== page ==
There are so many people today focused on “re-decentralizing the web.” They have a popular belief that when the web was invented it was a wonderfully optimistic vision of decentralization, governed by democratic principles and full of free information available through open access that all of humanity benefited from. They assume that originally all users of the web were well behaved and companies only wanted to help make the world better. …

All networks begin as only one thing; one neuron, one cell, one chip, one computer, or one user. One entity alone is not a network, but it is the starting point for understanding the unified theory of decentralization. One entity is fully sovereign, it has no connections to anything else that might influence or control it. One entity in isolation is empowered to act however it wants to strive for whatever results it seeks.

When one entity connects to another however, then the behavior of one affects the other. Some form of agreement must be struck between them that dictates what is allowed and what isn’t. In computer networks these agreements go by lots of different names: access control lists, community standards, etc. It is these operating agreements that users follow, or submit to, that have a profound effect on the value, utility, and autonomy of the overall system. To better understand decentralization you must first think of operating agreements as either coming from the top down or the bottom up. …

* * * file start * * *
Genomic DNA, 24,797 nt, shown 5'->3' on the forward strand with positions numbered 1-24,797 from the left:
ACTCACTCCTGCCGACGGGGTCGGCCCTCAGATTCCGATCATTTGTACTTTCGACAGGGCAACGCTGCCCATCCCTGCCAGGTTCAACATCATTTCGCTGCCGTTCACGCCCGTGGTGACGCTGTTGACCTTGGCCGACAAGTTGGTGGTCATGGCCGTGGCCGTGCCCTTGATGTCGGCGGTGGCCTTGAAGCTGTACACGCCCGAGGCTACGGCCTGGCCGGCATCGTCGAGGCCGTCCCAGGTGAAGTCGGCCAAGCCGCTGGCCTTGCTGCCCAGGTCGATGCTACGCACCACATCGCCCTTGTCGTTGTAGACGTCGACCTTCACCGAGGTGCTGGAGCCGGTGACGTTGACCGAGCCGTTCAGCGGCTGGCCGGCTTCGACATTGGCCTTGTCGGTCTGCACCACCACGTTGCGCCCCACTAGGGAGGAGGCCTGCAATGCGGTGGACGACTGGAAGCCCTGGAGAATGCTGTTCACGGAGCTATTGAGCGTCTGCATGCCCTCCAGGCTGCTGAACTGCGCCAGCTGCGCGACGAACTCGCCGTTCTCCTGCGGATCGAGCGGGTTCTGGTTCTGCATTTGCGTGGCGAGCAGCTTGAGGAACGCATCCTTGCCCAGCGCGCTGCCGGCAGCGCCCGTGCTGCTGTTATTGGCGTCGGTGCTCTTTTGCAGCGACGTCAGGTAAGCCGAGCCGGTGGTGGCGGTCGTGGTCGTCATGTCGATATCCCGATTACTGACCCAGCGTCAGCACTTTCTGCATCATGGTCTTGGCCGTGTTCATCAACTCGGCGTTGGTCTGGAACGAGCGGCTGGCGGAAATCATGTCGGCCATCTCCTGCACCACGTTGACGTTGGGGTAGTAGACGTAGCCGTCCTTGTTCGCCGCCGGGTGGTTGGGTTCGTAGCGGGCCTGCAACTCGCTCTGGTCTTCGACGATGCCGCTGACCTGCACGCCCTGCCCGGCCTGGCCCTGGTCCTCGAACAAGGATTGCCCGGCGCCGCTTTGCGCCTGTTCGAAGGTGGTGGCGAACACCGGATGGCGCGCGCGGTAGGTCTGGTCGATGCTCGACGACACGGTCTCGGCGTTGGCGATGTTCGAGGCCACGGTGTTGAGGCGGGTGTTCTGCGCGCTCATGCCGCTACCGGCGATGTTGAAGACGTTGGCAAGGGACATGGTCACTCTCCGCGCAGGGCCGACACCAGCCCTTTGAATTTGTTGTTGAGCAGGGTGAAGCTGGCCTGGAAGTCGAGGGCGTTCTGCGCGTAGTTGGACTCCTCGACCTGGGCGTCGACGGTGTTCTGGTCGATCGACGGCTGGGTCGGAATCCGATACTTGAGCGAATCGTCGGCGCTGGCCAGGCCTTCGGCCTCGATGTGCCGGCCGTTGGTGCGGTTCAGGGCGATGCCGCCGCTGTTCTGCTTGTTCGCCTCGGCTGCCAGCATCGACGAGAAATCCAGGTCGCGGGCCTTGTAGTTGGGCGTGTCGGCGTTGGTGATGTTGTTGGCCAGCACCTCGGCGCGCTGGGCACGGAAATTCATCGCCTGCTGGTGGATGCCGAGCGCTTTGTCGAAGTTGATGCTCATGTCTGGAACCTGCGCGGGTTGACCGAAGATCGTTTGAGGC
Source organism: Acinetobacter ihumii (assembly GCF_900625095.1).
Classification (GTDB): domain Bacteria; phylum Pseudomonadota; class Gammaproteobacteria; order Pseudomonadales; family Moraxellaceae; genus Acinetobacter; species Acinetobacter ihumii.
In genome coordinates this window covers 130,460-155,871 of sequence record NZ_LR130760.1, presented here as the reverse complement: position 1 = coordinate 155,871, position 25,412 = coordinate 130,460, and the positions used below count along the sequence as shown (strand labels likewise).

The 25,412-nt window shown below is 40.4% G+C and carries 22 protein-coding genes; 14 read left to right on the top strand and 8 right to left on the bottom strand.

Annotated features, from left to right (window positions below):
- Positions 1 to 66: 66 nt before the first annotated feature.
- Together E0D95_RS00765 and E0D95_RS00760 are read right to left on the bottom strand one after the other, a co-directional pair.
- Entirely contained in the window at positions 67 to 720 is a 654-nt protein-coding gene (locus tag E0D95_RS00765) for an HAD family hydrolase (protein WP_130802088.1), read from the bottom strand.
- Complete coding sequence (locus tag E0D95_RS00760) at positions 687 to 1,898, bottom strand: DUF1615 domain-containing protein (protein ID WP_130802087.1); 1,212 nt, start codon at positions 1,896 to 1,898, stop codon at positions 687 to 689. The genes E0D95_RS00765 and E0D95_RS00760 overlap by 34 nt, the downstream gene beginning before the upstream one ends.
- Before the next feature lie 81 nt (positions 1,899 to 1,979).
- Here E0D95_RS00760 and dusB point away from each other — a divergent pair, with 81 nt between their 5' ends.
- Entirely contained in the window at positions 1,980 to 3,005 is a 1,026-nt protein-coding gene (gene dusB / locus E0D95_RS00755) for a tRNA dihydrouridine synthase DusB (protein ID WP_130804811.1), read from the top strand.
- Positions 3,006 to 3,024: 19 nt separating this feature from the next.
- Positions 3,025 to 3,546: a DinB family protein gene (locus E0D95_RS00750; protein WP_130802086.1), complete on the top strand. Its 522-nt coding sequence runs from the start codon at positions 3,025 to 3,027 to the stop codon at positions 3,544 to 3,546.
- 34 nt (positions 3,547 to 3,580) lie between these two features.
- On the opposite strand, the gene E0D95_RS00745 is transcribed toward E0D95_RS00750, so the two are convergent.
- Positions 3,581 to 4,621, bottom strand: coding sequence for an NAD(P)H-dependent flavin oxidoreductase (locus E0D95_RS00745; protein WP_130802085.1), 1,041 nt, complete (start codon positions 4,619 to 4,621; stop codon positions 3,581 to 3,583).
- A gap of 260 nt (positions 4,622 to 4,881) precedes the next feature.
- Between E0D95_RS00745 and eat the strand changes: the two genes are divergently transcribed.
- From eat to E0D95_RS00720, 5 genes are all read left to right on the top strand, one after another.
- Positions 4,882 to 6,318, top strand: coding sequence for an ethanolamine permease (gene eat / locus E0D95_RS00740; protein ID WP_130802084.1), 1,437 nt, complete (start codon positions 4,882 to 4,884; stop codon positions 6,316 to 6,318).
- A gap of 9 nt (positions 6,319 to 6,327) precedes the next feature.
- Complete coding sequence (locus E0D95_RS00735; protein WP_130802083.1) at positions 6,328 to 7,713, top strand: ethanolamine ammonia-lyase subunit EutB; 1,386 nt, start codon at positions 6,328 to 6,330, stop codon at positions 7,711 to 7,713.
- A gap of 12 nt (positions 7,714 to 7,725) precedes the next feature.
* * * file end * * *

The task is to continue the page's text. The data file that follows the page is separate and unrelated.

“Our identities have no bodies, so, unlike you, we cannot obtain order by physical coercion. We believe that from ethics, enlightened self-interest, and the commonweal, our governance will emerge. Our identities may be distributed across many of your jurisdictions. The only law that all our constituent cultures would generally recognize is the Golden Rule. We hope we will be able to build our particular solutions on that basis. But we cannot accept the solutions you are attempting to impose.”

John Perry Barlow

The first time I heard the phrase “user sovereignty” was while working at Mozilla on the Firefox web browser. Firefox ostensibly follows user sovereign design principles and respects its users. Mozilla has even baked it into their list of design principles on page 5 of the Firefox Design Values Booklet. But what does “user sovereignty” actually mean and what are the principles that define user-sovereign design? …



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